Dragon Rampant Revisited

Mark and I dusted off the Dragon Rampant rulebook last weekend- and pitted my newly (ish) painted forest goblins against the doughty dwarfs. I originally put together my forest goblin force with Dragon rampant in mind, but the couple of games I played I didn’t really enjoy that much, as I noted here. We played at the excellent Dark Sphere near Waterloo – check it out if you get a chance!

This time around we decided on a house rule to smooth out the stochasticity of the activation rolls. We allowed 3 rerolls for the game, which could be used by any unit within 12” of the general. The first scenario we rolled was into the valley of death, the details of which we found pretty confusing… and possibly ended up playing wrongly.

The bulk of the dwarf list was 2 units of heavy foot, and 2 units of heavy missiles. The forest goblins were more varied, with elite riders with fly (shaman on wyvern), bellicose foot (trolls), light foot (goblins), light missiles (goblins), with 2 units of light riders (spider riders).

The first battle ended in a very comfortable victory for the dwarfs, with the artillery making short work of the spider riders, general on wyvern and the archers on the left flank. The trolls and the pump wagon were soundly defeated by the dwarf lord’s retinue and the spearmen.

I felt the reroll system worked well, although there were a couple of minor playability issues that I felt detracted from the overall feel of the game. Because of the way activations work, it’s usually better to try and activate troops near the centre of the action. Then, because you rarely get to activate all units, some get left behind, and neglected for a few turns. In this battle, the dwarf axemen spent considerable time standing around making faces at the equally lazy goblin warriors opposite. A second niggle was the hard limits around ranges of missile troops, a staggered rather than a cliff drop in effectiveness would feel better to me. Maybe losing one attack die for every inch you are over 12”.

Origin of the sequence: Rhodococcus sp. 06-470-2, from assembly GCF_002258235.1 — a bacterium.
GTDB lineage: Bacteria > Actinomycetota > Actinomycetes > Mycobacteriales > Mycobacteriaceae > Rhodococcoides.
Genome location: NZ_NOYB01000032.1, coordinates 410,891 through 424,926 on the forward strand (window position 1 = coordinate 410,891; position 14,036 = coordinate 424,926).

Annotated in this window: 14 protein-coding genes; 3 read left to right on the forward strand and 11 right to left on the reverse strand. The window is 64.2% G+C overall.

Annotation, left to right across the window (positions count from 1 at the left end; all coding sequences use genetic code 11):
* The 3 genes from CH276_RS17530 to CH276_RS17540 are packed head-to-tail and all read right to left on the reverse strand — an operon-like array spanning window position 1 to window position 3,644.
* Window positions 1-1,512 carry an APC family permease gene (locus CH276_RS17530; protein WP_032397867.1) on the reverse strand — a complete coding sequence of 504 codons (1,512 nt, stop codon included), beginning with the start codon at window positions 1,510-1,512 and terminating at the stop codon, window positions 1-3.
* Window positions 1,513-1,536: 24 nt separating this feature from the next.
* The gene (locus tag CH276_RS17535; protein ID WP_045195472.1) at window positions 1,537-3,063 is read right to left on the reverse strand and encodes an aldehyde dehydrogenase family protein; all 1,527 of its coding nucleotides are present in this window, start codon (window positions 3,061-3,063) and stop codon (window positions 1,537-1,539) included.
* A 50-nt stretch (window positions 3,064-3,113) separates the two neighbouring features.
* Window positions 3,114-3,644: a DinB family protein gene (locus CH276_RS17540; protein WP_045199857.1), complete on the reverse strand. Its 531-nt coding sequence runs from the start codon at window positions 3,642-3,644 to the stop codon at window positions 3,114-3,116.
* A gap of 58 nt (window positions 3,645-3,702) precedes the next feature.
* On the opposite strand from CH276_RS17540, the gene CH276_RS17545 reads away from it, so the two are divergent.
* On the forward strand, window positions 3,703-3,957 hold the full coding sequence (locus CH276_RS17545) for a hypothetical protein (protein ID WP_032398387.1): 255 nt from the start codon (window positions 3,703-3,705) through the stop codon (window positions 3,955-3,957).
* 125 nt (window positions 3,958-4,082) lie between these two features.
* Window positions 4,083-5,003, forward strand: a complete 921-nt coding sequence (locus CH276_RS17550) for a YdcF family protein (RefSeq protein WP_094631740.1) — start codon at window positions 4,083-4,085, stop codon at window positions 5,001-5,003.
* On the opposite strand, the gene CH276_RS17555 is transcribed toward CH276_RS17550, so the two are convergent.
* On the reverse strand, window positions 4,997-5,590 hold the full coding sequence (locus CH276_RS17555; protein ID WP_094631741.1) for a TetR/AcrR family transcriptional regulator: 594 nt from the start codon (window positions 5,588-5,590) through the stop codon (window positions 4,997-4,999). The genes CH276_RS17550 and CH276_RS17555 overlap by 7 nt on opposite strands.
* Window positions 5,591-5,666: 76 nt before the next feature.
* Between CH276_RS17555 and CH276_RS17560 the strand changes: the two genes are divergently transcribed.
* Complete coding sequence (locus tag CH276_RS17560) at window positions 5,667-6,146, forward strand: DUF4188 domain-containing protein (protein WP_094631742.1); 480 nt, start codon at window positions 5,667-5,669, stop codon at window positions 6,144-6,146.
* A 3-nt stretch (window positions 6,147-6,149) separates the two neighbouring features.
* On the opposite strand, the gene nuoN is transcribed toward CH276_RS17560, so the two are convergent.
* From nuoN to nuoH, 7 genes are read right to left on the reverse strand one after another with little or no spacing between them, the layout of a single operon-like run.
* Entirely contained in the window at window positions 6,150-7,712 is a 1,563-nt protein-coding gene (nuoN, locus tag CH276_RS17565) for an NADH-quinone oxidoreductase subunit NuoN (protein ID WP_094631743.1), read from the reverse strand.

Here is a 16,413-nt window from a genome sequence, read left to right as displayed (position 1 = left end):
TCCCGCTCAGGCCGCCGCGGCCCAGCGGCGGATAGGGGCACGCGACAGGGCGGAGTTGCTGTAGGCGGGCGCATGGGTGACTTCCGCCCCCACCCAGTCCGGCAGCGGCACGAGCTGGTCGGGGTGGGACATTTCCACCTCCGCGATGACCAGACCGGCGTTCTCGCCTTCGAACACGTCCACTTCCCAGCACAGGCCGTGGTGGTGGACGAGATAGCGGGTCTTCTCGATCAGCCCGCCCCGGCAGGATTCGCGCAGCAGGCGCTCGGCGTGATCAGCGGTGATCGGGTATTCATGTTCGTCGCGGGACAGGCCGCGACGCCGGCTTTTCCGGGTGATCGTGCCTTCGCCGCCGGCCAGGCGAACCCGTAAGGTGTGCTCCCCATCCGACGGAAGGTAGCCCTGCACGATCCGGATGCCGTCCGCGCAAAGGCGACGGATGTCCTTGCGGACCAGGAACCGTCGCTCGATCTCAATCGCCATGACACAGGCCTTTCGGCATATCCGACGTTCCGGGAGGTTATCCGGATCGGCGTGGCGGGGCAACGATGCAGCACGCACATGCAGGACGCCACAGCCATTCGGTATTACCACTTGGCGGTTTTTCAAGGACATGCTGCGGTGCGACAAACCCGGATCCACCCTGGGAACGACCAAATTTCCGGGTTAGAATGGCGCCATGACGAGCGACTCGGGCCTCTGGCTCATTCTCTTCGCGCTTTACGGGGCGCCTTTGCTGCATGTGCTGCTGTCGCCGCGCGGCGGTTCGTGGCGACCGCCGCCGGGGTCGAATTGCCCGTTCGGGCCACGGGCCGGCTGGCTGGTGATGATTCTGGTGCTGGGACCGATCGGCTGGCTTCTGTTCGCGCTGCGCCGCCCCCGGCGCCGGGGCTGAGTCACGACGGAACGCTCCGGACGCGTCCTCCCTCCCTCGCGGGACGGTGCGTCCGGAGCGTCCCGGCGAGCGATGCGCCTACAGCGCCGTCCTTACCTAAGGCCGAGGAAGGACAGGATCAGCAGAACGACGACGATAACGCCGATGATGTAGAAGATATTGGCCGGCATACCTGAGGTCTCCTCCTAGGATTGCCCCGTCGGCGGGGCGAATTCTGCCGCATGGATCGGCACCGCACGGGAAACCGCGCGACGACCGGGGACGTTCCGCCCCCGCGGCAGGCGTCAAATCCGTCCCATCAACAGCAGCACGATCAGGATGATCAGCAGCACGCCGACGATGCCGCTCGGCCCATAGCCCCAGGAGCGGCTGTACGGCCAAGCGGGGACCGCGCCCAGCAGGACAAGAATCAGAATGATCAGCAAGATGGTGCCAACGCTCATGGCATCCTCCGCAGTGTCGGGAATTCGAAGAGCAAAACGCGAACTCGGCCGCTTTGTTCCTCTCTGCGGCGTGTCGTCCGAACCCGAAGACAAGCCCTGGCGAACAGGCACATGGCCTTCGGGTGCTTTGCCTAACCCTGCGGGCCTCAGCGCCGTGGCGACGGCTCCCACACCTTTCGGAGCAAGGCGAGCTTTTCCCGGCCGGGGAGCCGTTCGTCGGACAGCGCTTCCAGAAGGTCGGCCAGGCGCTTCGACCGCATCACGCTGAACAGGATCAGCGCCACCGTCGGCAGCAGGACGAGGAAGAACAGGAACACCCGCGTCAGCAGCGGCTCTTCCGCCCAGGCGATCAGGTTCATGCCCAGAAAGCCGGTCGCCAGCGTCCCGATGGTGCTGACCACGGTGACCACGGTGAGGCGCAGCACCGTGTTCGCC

Battle 2. Somehow, despite their comprehensive loss in the first battle, the goblins had managed to capture 10 dwarfs (well, 9 and a halfling), and were proceeding to cook them back at base. The scenario describes the valiant attempts of the dwarfs to rescue their brethren. I felt like this worked very well, although it was another quick win for the dwarfs. The trolls and the wyvern failed to offer enough resistance to the lord’s retinue and the axemen, who cleaved their way to the captives in time to save 8 of them (the halfling was eaten first obviously). This time, we modified the rerolls rule, so any unit could use them, as we felt the distance limit actually increased the chance of getting units stuck beyond the action.

The third and final battle saw a restructuring of the goblin forces, with the gigantic spiders dropped, and the trolls upgraded to elite foot, the bodyguard of a shaman. The scenario required the dwarfs to break through goblin lines. This battle really showed the weakness of the dwarf missile troops’ inability to move and fire, while the dwarf foot troops were peppered with arrows before being finished off by the wyvern.

In this game we added rest tokens, where a unit that hadn’t been activated by the end of a turn gets a token, each of which gives a +1 for the activation roll. This worked quite nicely, and meant that all units were able to get involved.

 

All in all, DR is a fun way to throw some dice during an afternoon, but I think it lacks strategic depth to keep me coming back for more.

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